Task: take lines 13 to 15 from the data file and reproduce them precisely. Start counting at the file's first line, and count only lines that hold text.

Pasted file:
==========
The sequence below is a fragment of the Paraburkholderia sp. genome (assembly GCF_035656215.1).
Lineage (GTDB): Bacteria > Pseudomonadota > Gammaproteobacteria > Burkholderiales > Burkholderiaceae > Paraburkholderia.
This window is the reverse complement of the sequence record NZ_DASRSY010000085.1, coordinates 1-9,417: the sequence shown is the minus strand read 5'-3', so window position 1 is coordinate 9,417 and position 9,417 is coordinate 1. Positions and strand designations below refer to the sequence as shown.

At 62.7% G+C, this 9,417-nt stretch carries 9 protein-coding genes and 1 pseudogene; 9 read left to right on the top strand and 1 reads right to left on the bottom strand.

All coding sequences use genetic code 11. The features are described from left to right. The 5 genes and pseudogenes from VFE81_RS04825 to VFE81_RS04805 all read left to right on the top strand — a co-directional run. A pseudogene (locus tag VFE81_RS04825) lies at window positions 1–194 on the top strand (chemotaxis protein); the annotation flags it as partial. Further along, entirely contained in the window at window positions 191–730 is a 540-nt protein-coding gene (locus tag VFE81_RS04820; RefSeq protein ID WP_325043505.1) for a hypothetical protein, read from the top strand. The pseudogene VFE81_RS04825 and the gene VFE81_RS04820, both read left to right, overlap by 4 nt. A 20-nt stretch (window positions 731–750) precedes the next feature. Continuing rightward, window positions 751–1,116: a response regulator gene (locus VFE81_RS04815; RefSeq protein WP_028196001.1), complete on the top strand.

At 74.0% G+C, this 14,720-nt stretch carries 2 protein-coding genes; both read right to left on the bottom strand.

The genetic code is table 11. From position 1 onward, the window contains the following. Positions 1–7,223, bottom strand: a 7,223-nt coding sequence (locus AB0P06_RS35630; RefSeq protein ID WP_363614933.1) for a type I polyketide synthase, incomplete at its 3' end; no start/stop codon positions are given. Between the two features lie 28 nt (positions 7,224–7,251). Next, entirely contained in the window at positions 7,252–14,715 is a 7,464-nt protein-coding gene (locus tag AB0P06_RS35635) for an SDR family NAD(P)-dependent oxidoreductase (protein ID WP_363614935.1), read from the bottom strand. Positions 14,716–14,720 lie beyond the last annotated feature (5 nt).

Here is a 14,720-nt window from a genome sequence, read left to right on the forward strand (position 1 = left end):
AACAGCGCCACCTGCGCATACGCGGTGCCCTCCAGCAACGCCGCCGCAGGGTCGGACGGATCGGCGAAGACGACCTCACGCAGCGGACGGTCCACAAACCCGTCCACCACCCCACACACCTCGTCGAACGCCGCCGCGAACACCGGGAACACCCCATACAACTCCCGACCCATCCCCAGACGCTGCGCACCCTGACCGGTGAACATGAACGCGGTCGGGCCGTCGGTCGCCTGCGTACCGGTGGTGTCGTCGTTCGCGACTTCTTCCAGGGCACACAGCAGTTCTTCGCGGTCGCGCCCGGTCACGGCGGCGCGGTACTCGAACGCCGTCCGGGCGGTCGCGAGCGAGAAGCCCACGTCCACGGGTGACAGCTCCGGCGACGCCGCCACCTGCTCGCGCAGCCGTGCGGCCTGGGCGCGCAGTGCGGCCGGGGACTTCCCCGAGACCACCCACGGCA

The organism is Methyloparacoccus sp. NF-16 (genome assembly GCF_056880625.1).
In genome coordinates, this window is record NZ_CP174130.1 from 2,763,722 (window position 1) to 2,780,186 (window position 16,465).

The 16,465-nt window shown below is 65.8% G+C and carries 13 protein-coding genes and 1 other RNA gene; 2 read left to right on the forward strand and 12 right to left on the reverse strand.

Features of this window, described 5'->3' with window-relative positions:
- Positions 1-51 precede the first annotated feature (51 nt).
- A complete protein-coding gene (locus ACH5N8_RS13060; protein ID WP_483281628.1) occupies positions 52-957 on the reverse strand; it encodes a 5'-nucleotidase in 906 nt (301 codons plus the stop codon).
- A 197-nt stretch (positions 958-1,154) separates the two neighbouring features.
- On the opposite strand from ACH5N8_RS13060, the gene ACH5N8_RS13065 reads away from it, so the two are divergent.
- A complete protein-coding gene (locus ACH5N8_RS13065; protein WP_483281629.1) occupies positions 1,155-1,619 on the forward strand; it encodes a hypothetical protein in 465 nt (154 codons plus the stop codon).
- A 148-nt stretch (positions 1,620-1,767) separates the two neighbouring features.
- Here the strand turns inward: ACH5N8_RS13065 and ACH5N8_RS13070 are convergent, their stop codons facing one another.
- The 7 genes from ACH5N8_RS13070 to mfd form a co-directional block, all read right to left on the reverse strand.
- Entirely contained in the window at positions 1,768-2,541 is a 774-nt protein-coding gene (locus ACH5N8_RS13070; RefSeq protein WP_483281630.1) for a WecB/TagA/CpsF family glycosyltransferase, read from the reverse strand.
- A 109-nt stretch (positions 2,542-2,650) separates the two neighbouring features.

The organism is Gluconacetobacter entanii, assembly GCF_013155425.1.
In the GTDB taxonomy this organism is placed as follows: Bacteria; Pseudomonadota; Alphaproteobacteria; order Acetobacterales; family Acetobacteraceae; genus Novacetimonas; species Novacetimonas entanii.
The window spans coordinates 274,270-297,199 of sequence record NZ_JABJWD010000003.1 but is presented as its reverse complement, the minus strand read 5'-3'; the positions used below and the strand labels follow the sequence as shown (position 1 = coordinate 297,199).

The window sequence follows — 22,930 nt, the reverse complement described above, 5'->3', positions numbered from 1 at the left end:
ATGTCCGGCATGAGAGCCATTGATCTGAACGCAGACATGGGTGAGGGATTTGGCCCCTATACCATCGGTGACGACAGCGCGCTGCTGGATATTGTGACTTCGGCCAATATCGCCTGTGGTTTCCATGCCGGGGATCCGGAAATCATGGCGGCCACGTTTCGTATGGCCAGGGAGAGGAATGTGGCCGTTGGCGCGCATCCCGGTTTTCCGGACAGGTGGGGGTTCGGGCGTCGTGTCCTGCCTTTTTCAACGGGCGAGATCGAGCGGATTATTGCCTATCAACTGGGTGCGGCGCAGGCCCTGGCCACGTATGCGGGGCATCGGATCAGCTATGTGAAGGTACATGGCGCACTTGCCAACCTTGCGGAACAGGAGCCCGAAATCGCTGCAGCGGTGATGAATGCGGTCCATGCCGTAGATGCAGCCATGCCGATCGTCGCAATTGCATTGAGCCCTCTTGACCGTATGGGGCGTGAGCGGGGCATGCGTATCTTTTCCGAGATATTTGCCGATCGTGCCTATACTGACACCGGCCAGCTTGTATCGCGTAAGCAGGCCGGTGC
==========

Features of this window, described 5'->3' with window-relative positions:
- Positions 1-51 precede the first annotated feature (51 nt).
- A complete protein-coding gene (locus ACH5N8_RS13060; protein ID WP_483281628.1) occupies positions 52-957 on the reverse strand; it encodes a 5'-nucleotidase in 906 nt (301 codons plus the stop codon).